Apple's HomeKit rollout to require Apple TV for remote Siri control

Excited for Apple HomeKit-enabled smart home devices? Better get excited for Apple TV, too, because you'll need it to use one of HomeKit's coolest features.

CNET

LAS VEGAS -- The full shape of Apple's HomeKit smart-home initiative is becoming clearer, and it's not as dependent on Apple TV as previously believed. Forbes wrote last fall that Apple was positioning its video streaming box as a smart-home hub. According to both reporting by the Verge and what we've learned ourselves, you'll need an Apple TV for only one feature of HomeKit. It's a big feature -- Siri input from outside your home network -- but the good news is that this situation might not be permanent.

HomeKit is Apple's effort to simplify the smart home for users and developers alike by baking support directly into iOS. One of the most exciting features of HomeKit will be Siri support -- imagine telling Siri to turn off your lights and lock your front door. As Apple's device partners have been blabbing all week, if you want to use Siri from the office to unlock your front door at home, you'll need an Apple TV to make that work.

The Verge cited two anonymous HomeKit device manufacturers and a HomeKit development source on the Apple TV news. I heard the same from Apple device makers, who also asked for anonymity, throughout the day today.

If you can tell Siri to execute a command on your phone, it's hard to understand what technical hurdle would stop it from sending that same command to a Wi-Fi-connected light bulb or garage opener over a cellular network. Technically speaking, inserting Apple TV into the process step seems unnecessary, and perhaps makes it look as if Apple is trying to drum up Apple TV sales.

That may not necessarily be the case, at least from what I learned from one HomeKit device partner who would go on the record.

Gary Bart is the president of a company called Zendo, a previously unannounced HomeKit partner I met with this afternoon. He would not comment directly on Siri and Apple TV, but he did say that Apple is moving deliberately on HomeKit. "Think of this as HomeKit 1.0," said Bart. "Apple is very aware of the competitive space, and it will likely add features as consumers get used to the first round of products."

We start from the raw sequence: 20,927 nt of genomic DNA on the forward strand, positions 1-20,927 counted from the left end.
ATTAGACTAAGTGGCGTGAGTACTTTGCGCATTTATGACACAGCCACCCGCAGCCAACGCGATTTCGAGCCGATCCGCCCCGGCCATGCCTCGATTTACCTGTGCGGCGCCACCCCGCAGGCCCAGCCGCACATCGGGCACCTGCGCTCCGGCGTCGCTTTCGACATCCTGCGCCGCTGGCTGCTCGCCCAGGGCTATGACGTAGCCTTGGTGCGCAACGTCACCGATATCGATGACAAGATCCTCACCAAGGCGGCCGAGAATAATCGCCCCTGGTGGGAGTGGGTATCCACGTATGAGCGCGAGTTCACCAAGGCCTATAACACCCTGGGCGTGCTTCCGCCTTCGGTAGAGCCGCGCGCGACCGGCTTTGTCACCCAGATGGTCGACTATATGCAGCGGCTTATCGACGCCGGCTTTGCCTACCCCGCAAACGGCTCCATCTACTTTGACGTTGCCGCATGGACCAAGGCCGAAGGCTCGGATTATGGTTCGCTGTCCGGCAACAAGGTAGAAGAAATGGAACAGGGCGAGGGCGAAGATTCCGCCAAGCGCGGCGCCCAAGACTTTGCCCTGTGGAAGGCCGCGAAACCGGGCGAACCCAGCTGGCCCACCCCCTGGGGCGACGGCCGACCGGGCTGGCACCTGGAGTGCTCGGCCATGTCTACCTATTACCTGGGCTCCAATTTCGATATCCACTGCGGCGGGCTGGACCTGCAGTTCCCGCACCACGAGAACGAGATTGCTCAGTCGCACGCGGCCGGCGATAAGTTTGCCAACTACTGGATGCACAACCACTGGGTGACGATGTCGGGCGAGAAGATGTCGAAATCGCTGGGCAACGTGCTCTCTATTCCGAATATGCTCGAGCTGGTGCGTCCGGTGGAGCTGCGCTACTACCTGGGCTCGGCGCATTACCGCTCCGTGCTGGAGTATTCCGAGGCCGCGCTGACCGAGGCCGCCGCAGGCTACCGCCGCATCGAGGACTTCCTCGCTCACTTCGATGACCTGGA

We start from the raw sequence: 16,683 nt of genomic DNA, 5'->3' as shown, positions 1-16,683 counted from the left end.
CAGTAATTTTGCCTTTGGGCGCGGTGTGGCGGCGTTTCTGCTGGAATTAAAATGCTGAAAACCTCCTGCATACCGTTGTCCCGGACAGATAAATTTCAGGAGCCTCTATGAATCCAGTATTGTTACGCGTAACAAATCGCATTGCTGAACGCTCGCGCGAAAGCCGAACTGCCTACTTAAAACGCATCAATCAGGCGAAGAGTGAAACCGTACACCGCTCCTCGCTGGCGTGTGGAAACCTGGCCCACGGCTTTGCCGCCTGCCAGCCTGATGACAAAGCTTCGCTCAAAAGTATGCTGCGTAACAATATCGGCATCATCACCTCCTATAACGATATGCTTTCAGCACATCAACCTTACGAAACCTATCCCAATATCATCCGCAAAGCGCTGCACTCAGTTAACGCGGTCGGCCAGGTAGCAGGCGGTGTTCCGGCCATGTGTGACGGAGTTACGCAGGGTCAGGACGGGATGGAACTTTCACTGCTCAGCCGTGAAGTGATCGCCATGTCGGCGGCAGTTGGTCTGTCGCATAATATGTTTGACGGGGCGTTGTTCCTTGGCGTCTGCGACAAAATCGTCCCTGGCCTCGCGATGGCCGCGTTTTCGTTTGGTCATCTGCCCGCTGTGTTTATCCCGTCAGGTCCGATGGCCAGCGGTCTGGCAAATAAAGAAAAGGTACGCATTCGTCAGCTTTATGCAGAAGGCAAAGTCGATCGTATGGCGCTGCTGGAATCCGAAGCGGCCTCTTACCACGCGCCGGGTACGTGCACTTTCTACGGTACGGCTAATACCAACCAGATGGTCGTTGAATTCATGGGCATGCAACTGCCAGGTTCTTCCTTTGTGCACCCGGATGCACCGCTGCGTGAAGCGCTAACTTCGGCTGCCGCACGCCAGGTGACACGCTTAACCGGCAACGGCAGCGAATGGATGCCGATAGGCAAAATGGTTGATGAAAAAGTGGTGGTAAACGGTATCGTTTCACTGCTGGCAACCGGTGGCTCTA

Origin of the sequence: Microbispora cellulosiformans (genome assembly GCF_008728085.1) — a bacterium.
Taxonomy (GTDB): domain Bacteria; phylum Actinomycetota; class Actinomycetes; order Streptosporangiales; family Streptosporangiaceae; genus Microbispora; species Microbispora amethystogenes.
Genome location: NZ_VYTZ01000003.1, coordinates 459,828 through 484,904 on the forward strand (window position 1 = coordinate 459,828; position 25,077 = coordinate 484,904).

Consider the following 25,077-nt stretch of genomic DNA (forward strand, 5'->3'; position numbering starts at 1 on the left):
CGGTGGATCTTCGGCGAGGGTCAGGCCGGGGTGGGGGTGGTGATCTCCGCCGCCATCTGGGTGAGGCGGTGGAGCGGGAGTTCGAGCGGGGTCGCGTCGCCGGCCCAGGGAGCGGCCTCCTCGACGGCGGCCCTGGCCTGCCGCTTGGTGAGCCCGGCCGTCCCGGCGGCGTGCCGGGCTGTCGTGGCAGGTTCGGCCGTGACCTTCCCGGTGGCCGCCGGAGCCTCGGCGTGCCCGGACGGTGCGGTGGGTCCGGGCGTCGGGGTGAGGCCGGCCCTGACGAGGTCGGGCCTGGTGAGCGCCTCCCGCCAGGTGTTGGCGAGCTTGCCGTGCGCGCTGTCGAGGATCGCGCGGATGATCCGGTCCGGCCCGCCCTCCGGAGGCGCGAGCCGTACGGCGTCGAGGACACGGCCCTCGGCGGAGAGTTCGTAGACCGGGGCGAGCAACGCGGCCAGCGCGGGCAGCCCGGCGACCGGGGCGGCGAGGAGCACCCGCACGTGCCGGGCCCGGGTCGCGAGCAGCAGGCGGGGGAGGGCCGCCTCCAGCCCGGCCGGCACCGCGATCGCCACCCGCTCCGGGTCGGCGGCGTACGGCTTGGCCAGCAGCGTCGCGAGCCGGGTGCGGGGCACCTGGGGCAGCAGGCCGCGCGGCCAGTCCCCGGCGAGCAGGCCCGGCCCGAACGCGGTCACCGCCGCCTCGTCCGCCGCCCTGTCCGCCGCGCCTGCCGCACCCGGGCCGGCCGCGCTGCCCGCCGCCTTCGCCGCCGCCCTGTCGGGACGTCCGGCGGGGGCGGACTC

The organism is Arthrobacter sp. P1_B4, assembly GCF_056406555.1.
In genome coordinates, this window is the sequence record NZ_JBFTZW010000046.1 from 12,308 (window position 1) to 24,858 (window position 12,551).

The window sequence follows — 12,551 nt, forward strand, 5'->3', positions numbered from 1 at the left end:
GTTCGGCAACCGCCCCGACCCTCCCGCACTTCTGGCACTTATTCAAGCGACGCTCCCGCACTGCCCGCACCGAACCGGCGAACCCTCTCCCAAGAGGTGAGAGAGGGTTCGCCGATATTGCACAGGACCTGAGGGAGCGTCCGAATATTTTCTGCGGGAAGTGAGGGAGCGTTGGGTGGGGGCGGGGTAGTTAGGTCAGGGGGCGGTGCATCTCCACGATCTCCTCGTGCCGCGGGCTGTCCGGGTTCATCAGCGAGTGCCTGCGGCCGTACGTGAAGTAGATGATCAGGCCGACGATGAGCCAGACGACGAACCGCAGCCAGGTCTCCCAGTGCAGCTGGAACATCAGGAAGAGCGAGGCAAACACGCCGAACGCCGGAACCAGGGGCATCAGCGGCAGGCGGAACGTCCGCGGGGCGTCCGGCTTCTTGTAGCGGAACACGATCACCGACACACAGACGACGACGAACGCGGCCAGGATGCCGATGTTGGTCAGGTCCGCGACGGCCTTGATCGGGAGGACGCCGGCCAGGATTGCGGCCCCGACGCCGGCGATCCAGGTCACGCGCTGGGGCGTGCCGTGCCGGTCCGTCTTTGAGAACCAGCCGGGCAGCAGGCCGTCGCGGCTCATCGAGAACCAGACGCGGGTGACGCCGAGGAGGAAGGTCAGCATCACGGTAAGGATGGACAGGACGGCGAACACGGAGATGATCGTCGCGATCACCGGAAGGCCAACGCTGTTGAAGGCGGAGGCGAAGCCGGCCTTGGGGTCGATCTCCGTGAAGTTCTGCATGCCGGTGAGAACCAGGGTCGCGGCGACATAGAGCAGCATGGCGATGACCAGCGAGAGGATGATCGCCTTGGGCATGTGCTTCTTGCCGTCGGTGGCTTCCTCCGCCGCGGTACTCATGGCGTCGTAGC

If Apple TV is training wheels for HomeKit's remote Siri control, it's still not clear what technical purpose it serves, but at least Bart's comments suggest room for optimism. Apple itself wouldn't comment publicly on the Apple TV-Siri-HomeKit relationship. It's also worth noting that you don't need Apple TV to control smart home devices via their apps when you're away from home.

The first batch of HomeKit-enabled devices launches in Q1 2015, and many of them were shown to the world for the first time at CES 2015. You'll see them in the gallery above, and they include devices like smartpoweroutlet adapters, a smart door lock , a connected garage opener from Chamberlain, and Elgato's sensor kit.

These will likely be the first smart home products for many people, and while some might be irked when they find they can't use Siri remotely without an Apple TV, Apple's bigger challenge may emerge when those early buyers become more savvy and look to integrate more products. Once mainstream buyers start to realize you can't get your HomeKit lock to talk to your Nest thermostat , we'll see just how much patience consumers have for yet another platform fight.

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